Born in 1950 in Greenwich, Connecticut in the United States, Michael Fossel grew up New York, and lived in London, Palo Alto, San Francisco, Portland, and Denver. He graduated cum laude from Phillips Exeter Academy, received a joint BA (cum laude) and MA in psychology in four years from Wesleyan University in Connecticut, and, after completing a PhD in neurobiology at Stanford University in 1978, went on to finish his MD at Stanford Medical School in two and a half years. He was awarded a National Science Foundation Fellowship and taught at Stanford University, where he began studying aging, emphasizing premature aging syndromes. Dr. Fossel is a Clinical Professor of Medicine at Michigan State University.

He is a Fellow of the American College of Emergency Physicians, and a member of numerous scientific organizations including the American Association for the Advancement of Science, the American Aging Association (and serves on their board of directors), the American Gerontological Society, the American Society on Aging, and the American Geriatrics Society, among others.

He has lectured at the National Institute for Health, the Smithsonian Institute, and at universities and institutes internationally. He founded and edited the Journal of Anti-Aging Medicine. His numerous articles on aging and ethics in the Journal of the American Medical Association, In Vivo, and elsewhere have sparked discussion and frequent calls for him to speak worldwide to both medical groups and the general public. He is frequently interviewed regarding aging by major media in the US and worldwide.

In 1996, Dr. Fossel published Reversing Human Aging, discussing the cellular causes of aging, how the process can be altered, and the social and financial implications of reversing human aging. The book was reviewed favorably in national full page newspaper articles and in Scientific American. It has now been published in six languages. He has appeared on Good Morning America, ABC 20/20, NBC Extra, Fox Network, CNN, the BBC, the Discovery Channel, and regularly on NPR.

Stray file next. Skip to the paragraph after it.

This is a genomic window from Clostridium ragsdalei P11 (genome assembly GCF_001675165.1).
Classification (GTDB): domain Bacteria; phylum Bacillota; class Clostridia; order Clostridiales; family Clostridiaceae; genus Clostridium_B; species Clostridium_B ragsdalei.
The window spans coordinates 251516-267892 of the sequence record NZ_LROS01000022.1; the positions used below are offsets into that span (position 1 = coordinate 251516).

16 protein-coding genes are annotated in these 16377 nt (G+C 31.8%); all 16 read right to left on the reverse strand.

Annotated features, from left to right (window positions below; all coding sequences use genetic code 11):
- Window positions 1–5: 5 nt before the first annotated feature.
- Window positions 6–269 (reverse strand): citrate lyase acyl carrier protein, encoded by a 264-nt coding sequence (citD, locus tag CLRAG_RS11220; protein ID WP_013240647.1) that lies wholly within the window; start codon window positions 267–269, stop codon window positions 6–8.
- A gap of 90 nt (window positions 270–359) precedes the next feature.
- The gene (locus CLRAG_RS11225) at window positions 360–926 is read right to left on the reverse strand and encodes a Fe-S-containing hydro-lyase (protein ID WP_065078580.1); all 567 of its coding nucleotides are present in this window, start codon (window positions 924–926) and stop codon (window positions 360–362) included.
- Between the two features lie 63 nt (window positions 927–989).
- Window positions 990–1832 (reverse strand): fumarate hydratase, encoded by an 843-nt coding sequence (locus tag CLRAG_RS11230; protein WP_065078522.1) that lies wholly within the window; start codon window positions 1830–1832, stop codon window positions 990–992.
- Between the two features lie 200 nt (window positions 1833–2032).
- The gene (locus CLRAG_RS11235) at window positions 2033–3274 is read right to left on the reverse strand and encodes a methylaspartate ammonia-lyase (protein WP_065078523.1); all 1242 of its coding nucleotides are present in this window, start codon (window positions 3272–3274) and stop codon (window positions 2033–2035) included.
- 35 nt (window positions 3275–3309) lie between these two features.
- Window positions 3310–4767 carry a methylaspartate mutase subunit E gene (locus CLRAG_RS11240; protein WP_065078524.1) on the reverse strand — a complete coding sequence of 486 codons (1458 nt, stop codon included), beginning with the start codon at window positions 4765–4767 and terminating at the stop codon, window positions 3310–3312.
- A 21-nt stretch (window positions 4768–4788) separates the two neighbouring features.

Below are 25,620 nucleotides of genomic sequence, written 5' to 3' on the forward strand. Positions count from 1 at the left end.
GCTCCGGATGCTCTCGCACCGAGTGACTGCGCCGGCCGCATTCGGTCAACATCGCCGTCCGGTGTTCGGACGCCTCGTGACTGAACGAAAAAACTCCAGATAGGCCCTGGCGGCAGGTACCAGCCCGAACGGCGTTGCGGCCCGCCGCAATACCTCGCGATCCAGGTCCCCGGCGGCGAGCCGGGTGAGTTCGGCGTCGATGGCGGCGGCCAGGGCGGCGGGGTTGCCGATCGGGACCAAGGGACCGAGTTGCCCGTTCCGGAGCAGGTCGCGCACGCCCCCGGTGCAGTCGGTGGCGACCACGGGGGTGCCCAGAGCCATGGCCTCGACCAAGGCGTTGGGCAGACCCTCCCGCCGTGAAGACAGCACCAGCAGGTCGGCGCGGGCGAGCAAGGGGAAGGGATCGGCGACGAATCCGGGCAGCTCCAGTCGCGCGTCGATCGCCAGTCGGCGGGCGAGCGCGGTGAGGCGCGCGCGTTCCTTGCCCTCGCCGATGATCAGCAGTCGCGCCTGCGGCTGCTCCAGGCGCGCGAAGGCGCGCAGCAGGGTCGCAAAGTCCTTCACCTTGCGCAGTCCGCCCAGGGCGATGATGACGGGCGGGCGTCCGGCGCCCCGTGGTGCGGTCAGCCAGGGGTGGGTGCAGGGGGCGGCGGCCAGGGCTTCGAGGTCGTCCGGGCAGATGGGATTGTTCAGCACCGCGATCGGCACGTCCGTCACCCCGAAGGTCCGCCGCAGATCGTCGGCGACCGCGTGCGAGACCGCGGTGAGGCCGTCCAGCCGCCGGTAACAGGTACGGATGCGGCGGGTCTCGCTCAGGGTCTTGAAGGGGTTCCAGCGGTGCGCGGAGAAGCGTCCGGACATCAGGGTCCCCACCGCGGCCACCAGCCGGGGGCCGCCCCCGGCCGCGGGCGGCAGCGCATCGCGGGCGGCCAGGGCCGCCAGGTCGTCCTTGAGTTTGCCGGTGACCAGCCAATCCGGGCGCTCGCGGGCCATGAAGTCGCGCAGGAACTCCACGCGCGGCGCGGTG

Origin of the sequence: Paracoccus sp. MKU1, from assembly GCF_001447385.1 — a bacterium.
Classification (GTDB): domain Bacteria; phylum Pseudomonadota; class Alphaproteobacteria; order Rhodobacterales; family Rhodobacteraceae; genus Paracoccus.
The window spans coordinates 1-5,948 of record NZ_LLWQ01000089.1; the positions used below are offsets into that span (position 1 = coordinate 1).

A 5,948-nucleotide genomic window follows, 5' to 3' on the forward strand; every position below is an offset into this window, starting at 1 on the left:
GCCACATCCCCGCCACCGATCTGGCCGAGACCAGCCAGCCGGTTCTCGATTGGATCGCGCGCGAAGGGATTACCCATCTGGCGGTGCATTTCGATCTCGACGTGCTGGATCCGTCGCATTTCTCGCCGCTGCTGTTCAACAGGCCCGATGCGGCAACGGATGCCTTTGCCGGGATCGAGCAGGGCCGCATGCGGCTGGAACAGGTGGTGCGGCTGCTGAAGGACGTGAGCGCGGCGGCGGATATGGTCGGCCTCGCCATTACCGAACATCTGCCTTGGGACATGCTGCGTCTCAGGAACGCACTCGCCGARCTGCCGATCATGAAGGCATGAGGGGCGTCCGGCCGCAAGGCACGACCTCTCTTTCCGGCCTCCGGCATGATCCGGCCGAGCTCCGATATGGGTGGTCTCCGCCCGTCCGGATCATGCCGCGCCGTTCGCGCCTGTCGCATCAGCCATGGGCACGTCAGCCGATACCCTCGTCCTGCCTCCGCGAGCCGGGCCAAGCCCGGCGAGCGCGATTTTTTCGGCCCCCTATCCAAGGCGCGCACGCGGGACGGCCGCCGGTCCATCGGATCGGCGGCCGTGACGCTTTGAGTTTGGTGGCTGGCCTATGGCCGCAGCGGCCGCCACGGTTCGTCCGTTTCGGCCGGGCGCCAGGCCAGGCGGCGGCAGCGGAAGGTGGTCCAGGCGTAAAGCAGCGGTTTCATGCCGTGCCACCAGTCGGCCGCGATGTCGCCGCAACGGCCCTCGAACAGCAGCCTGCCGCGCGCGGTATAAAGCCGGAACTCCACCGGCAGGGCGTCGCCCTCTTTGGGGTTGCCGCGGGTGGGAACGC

His latest academic textbook, "Cells, Aging, and Human Disease", was published in 2004 by Oxford University Press. With over four thousand up-to-date references, it reviews the entire fields of telomere biology and cell senescence as they apply to human clinical diseases and aging. It includes in depth discussions of Alzheimer's disease, the progerias, atherosclerosis, osteoporosis, immune senescence, skin aging, and cancer, as well as analyzing our potential for fundamental interventions in these diseases.

Robert A. Freitas Jr., J.D.

Dr. Freitas is Senior Research Fellow at the Institute for Molecular Manufacturing (IMM) in Palo Alto, California, and was a Research Scientist at Zyvex Corp. (Richardson, Texas), the first molecular nanotechnology company, during 2000-2004. He received B.S. degrees in Physics and Psychology from Harvey Mudd College in 1974 and a J.D. from University of Santa Clara in 1979.